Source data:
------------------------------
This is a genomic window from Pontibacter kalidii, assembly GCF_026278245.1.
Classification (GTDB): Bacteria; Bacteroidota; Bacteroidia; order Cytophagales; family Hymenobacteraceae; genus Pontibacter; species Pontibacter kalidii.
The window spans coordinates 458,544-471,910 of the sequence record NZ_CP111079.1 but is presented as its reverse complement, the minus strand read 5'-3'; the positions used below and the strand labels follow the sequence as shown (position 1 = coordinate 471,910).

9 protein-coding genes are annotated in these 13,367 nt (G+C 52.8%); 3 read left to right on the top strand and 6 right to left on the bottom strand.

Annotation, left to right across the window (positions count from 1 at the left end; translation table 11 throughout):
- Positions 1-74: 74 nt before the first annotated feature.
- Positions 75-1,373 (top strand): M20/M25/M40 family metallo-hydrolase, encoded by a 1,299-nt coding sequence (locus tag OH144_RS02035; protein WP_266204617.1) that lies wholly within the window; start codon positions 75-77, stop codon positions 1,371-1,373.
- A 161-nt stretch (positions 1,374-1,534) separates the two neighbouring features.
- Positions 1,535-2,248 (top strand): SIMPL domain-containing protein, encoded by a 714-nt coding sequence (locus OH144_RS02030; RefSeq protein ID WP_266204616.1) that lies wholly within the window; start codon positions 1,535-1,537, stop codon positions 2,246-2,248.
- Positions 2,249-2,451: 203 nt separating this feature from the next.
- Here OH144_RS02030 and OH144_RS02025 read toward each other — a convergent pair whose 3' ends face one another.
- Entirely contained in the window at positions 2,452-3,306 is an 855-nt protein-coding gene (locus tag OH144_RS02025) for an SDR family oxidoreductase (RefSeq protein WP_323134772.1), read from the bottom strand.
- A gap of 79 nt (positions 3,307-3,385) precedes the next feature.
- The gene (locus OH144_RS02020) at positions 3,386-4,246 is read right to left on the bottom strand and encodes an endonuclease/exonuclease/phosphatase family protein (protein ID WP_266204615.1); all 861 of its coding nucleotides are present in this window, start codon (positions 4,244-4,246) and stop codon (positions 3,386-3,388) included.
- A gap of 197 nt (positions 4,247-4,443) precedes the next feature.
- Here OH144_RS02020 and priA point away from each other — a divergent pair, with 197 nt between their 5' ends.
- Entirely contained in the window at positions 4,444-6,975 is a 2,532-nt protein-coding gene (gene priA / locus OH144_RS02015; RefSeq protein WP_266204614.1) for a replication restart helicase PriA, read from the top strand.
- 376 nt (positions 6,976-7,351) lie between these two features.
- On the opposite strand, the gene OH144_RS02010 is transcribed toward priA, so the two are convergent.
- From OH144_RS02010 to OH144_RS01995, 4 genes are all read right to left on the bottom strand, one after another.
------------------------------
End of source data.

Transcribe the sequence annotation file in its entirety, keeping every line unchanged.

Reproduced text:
This is a genomic window from Pontibacter kalidii, assembly GCF_026278245.1.
Classification (GTDB): Bacteria; Bacteroidota; Bacteroidia; order Cytophagales; family Hymenobacteraceae; genus Pontibacter; species Pontibacter kalidii.
The window spans coordinates 458,544-471,910 of the sequence record NZ_CP111079.1 but is presented as its reverse complement, the minus strand read 5'-3'; the positions used below and the strand labels follow the sequence as shown (position 1 = coordinate 471,910).

9 protein-coding genes are annotated in these 13,367 nt (G+C 52.8%); 3 read left to right on the top strand and 6 right to left on the bottom strand.

Annotation, left to right across the window (positions count from 1 at the left end; translation table 11 throughout):
- Positions 1-74: 74 nt before the first annotated feature.
- Positions 75-1,373 (top strand): M20/M25/M40 family metallo-hydrolase, encoded by a 1,299-nt coding sequence (locus tag OH144_RS02035; protein WP_266204617.1) that lies wholly within the window; start codon positions 75-77, stop codon positions 1,371-1,373.
- A 161-nt stretch (positions 1,374-1,534) separates the two neighbouring features.
- Positions 1,535-2,248 (top strand): SIMPL domain-containing protein, encoded by a 714-nt coding sequence (locus OH144_RS02030; RefSeq protein ID WP_266204616.1) that lies wholly within the window; start codon positions 1,535-1,537, stop codon positions 2,246-2,248.
- Positions 2,249-2,451: 203 nt separating this feature from the next.
- Here OH144_RS02030 and OH144_RS02025 read toward each other — a convergent pair whose 3' ends face one another.
- Entirely contained in the window at positions 2,452-3,306 is an 855-nt protein-coding gene (locus tag OH144_RS02025) for an SDR family oxidoreductase (RefSeq protein WP_323134772.1), read from the bottom strand.
- A gap of 79 nt (positions 3,307-3,385) precedes the next feature.
- The gene (locus OH144_RS02020) at positions 3,386-4,246 is read right to left on the bottom strand and encodes an endonuclease/exonuclease/phosphatase family protein (protein ID WP_266204615.1); all 861 of its coding nucleotides are present in this window, start codon (positions 4,244-4,246) and stop codon (positions 3,386-3,388) included.
- A gap of 197 nt (positions 4,247-4,443) precedes the next feature.
- Here OH144_RS02020 and priA point away from each other — a divergent pair, with 197 nt between their 5' ends.
- Entirely contained in the window at positions 4,444-6,975 is a 2,532-nt protein-coding gene (gene priA / locus OH144_RS02015; RefSeq protein WP_266204614.1) for a replication restart helicase PriA, read from the top strand.
- 376 nt (positions 6,976-7,351) lie between these two features.
- On the opposite strand, the gene OH144_RS02010 is transcribed toward priA, so the two are convergent.
- From OH144_RS02010 to OH144_RS01995, 4 genes are all read right to left on the bottom strand, one after another.